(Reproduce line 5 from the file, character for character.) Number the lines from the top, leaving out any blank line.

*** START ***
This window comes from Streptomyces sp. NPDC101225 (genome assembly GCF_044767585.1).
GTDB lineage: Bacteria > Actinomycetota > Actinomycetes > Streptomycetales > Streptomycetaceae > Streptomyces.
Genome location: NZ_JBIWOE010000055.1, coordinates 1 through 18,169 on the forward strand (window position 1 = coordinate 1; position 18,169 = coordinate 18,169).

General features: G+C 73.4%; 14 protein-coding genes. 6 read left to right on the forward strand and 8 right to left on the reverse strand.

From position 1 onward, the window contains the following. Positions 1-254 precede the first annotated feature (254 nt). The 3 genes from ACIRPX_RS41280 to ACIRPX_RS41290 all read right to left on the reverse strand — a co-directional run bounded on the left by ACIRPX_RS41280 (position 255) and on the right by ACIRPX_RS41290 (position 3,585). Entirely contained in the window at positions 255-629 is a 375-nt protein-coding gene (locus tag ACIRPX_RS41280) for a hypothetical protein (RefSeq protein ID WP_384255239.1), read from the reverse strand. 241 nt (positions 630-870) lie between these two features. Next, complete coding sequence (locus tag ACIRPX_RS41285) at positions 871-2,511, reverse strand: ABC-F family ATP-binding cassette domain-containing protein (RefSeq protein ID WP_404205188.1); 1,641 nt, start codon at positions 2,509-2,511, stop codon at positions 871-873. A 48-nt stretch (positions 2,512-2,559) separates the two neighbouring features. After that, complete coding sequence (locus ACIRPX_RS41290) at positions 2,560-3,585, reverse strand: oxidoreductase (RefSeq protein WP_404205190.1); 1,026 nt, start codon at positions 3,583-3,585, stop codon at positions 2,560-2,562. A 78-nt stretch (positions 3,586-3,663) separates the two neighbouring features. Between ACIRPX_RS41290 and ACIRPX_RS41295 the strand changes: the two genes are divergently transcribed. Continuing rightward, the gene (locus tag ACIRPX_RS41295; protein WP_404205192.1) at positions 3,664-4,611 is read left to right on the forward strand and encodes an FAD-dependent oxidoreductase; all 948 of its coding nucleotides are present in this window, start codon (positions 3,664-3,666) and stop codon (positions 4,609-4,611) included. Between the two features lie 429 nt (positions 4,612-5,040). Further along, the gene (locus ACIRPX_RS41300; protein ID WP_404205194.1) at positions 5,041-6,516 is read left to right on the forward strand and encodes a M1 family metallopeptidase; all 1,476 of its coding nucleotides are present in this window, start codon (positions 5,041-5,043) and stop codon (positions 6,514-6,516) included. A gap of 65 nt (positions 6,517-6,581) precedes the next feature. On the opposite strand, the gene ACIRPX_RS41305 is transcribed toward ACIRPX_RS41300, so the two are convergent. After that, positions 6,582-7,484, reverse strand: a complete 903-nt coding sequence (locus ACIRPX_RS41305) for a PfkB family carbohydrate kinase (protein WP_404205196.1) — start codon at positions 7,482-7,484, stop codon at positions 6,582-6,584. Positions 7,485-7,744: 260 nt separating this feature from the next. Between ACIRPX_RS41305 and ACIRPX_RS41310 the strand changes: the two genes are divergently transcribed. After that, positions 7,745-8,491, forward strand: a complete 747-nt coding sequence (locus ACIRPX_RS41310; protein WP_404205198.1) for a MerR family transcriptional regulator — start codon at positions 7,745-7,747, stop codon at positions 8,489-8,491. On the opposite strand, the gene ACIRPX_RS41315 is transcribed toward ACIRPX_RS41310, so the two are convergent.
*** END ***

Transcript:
From position 1 onward, the window contains the following. Positions 1-254 precede the first annotated feature (254 nt). The 3 genes from ACIRPX_RS41280 to ACIRPX_RS41290 all read right to left on the reverse strand — a co-directional run bounded on the left by ACIRPX_RS41280 (position 255) and on the right by ACIRPX_RS41290 (position 3,585). Entirely contained in the window at positions 255-629 is a 375-nt protein-coding gene (locus tag ACIRPX_RS41280) for a hypothetical protein (RefSeq protein ID WP_384255239.1), read from the reverse strand. 241 nt (positions 630-870) lie between these two features. Next, complete coding sequence (locus tag ACIRPX_RS41285) at positions 871-2,511, reverse strand: ABC-F family ATP-binding cassette domain-containing protein (RefSeq protein ID WP_404205188.1); 1,641 nt, start codon at positions 2,509-2,511, stop codon at positions 871-873. A 48-nt stretch (positions 2,512-2,559) separates the two neighbouring features. After that, complete coding sequence (locus ACIRPX_RS41290) at positions 2,560-3,585, reverse strand: oxidoreductase (RefSeq protein WP_404205190.1); 1,026 nt, start codon at positions 3,583-3,585, stop codon at positions 2,560-2,562. A 78-nt stretch (positions 3,586-3,663) separates the two neighbouring features. Between ACIRPX_RS41290 and ACIRPX_RS41295 the strand changes: the two genes are divergently transcribed. Continuing rightward, the gene (locus tag ACIRPX_RS41295; protein WP_404205192.1) at positions 3,664-4,611 is read left to right on the forward strand and encodes an FAD-dependent oxidoreductase; all 948 of its coding nucleotides are present in this window, start codon (positions 3,664-3,666) and stop codon (positions 4,609-4,611) included. Between the two features lie 429 nt (positions 4,612-5,040). Further along, the gene (locus ACIRPX_RS41300; protein ID WP_404205194.1) at positions 5,041-6,516 is read left to right on the forward strand and encodes a M1 family metallopeptidase; all 1,476 of its coding nucleotides are present in this window, start codon (positions 5,041-5,043) and stop codon (positions 6,514-6,516) included. A gap of 65 nt (positions 6,517-6,581) precedes the next feature. On the opposite strand, the gene ACIRPX_RS41305 is transcribed toward ACIRPX_RS41300, so the two are convergent. After that, positions 6,582-7,484, reverse strand: a complete 903-nt coding sequence (locus ACIRPX_RS41305) for a PfkB family carbohydrate kinase (protein WP_404205196.1) — start codon at positions 7,482-7,484, stop codon at positions 6,582-6,584. Positions 7,485-7,744: 260 nt separating this feature from the next. Between ACIRPX_RS41305 and ACIRPX_RS41310 the strand changes: the two genes are divergently transcribed. After that, positions 7,745-8,491, forward strand: a complete 747-nt coding sequence (locus ACIRPX_RS41310; protein WP_404205198.1) for a MerR family transcriptional regulator — start codon at positions 7,745-7,747, stop codon at positions 8,489-8,491. On the opposite strand, the gene ACIRPX_RS41315 is transcribed toward ACIRPX_RS41310, so the two are convergent.